A lot of people hate PR. It has the reputation for being a cynical realm of spin doctors who pump out hyperbolic press releases, spamming every email address they can find.
For me, the basic principle of doing good PR is treating writers and editors with respect. You respect their time and attention by not sending them press releases on subjects they aren't covering. You don't tell them something is earth-shattering when it's really ho-hum. You treat them like humans, not like cogs in your publicity machine.
On Wednesday, there was news about some of my favorite humans. Jason Snell is leaving Macworld, while a number of the writers I've worked with were laid off, including Dan Frakes, Roman Loyola, and Dan Moren. The print edition will fold.
In the 8+ years I've been doing PR, the Macworld staff has always been the A-Team for tech journalism. No doubt, the bad PR people are updating their email lists, ready to train their spam machine on the good people who will still be at Macworld, including Chris Breen and Susie Ochs.
As for me, I'm sad at the end of an era, concerned for people's livelihoods, and hopeful we will continue to work together in the future.
I got my first Fitbit Ultra in January 2012. It is a pretty small gadget and easy to lose. When I lost mine, I griped about it on Twitter. A few people suggested contacting Fitbit for a replacement. It would have never occurred to me to try that; normally, you lose something and you are out of luck. But sure enough, Fitbit offered to send me a a new one.
When I thought about it, this unusual customer service policy made sense. The Fitbit was a new product that was quickly becoming popular. But, being so small, they are super easy to lose. If Twitter is any indication, people lose them all the time. If everyone who lost a Fitbit stopped using them or switched to another product, that could put the brakes on the otherwise incredible word-of-mouth marketing. I probably would not have spent another $100 to replace the lost one. For a small cost, Fitbit kept a user who would continue to spread the word. That was a smart strategy.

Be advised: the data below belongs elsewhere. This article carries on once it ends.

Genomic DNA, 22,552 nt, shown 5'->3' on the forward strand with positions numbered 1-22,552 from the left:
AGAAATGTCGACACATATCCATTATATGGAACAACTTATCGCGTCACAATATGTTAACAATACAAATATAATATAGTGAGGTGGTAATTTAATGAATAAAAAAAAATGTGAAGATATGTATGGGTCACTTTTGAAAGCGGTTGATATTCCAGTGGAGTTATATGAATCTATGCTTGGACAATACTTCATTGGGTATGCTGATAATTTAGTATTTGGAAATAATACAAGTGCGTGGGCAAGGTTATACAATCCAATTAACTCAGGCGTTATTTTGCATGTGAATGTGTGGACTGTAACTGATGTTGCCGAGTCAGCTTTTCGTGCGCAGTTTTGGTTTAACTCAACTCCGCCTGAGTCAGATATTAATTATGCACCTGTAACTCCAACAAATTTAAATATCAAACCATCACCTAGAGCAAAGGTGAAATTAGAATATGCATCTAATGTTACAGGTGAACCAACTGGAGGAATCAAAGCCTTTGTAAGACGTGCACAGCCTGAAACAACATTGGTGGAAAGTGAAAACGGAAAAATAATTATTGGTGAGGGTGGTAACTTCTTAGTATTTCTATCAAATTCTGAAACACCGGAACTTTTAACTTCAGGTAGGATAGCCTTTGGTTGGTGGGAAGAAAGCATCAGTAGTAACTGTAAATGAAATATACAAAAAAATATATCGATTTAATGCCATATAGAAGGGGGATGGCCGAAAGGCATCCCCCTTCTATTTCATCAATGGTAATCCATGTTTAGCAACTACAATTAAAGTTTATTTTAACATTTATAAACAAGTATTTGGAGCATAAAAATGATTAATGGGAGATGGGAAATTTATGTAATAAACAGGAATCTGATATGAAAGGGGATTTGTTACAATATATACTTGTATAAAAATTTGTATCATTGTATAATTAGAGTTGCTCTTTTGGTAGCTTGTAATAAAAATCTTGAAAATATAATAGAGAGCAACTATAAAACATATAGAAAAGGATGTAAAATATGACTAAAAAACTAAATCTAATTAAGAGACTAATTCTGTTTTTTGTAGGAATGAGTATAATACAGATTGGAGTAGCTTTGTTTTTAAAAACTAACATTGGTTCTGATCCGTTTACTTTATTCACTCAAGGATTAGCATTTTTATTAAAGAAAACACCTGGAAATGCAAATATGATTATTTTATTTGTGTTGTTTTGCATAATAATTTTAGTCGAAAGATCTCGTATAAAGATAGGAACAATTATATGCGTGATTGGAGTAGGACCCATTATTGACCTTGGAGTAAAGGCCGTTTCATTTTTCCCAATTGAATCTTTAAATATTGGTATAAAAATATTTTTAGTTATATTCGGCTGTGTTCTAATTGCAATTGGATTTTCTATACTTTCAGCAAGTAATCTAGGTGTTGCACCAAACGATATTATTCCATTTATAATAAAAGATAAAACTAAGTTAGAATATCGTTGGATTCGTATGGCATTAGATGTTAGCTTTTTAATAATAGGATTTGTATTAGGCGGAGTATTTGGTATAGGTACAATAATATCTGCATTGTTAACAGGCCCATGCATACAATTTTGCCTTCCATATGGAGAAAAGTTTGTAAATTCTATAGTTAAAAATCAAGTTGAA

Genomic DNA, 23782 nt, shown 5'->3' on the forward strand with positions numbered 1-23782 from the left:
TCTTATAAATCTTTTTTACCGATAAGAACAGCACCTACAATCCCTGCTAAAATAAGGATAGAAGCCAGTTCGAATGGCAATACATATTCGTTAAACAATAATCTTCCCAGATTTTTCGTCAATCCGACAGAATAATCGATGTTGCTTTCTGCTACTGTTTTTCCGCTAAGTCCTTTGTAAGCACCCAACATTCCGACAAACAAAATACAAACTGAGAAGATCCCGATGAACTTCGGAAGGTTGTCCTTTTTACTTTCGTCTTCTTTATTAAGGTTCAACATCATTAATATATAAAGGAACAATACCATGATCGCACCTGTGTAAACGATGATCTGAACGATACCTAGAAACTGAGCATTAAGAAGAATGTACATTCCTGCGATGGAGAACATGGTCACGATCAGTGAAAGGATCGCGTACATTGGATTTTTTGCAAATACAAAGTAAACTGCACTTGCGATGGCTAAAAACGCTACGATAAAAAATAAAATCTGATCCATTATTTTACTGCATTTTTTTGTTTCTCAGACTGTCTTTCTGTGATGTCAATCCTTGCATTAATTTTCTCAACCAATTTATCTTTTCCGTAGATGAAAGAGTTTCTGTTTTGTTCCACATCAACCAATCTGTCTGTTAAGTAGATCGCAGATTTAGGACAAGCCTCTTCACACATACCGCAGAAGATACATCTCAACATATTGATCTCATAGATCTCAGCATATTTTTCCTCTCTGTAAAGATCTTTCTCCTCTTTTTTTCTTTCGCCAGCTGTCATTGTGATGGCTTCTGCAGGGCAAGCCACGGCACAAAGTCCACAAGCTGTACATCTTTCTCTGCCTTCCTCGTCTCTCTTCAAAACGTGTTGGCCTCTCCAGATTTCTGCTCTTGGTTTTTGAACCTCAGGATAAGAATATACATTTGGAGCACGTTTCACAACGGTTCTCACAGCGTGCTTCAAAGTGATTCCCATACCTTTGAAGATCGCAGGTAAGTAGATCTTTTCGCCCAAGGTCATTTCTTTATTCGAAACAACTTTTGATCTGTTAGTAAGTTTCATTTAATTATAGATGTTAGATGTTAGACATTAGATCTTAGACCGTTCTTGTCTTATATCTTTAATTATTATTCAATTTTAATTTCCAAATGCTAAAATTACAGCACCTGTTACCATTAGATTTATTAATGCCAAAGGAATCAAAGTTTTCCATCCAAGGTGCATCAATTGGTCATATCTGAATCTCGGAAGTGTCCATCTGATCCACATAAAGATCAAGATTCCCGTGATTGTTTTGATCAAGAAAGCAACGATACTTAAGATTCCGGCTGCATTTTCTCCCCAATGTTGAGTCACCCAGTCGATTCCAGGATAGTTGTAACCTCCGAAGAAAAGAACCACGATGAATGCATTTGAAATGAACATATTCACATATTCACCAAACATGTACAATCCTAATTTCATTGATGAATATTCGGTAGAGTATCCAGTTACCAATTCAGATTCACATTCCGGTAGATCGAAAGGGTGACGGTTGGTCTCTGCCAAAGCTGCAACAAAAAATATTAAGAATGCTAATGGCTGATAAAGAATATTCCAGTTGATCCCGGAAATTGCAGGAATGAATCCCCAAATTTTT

A year later, I switched to the new Fitbit Force, a wristband with a Fitbit baked in. I really liked it. I was able to use it for tracking sleep as well as steps. But soon after its launch, Fitbit announced a recall of the Force due to reports of skin irritation. Even though I didn't experience the problem, I worried that it could develop later. It was a $140 gadget; it seemed prudent to return the Force, stash the money away, and wait for a new version.
Seven months later, there is no word on a new Force. Looking back, I am surprised that Fitbit didn't offer a free or heavily-discounted alternative Fitbit product when they recalled the Force. Even a modest discount would have encouraged users to continue with Fitbit. With each Fitbit-less month that went by, I became more likely to consider other products.
It was a smart strategy to replace lost Fitbits at no charge. I wonder how they missed the chance to do something equally smart as part of the Force recall.
Meanwhile, Apple announced its much-anticipated watch. Now I know where my $140 will go. My Fitbit Force vigil is over.
Did anyone else think it was weird, and maybe a little sad, to see Apple tout McDonald's as an early adopter of Apple Pay at the same event where they extolled the health benefits of their new gadgets?
I suppose a Big Mac and fries is no less healthy than Jimmy Fallon's 1230 calorie funnel cake, as featured in the new iPhone 6 ad.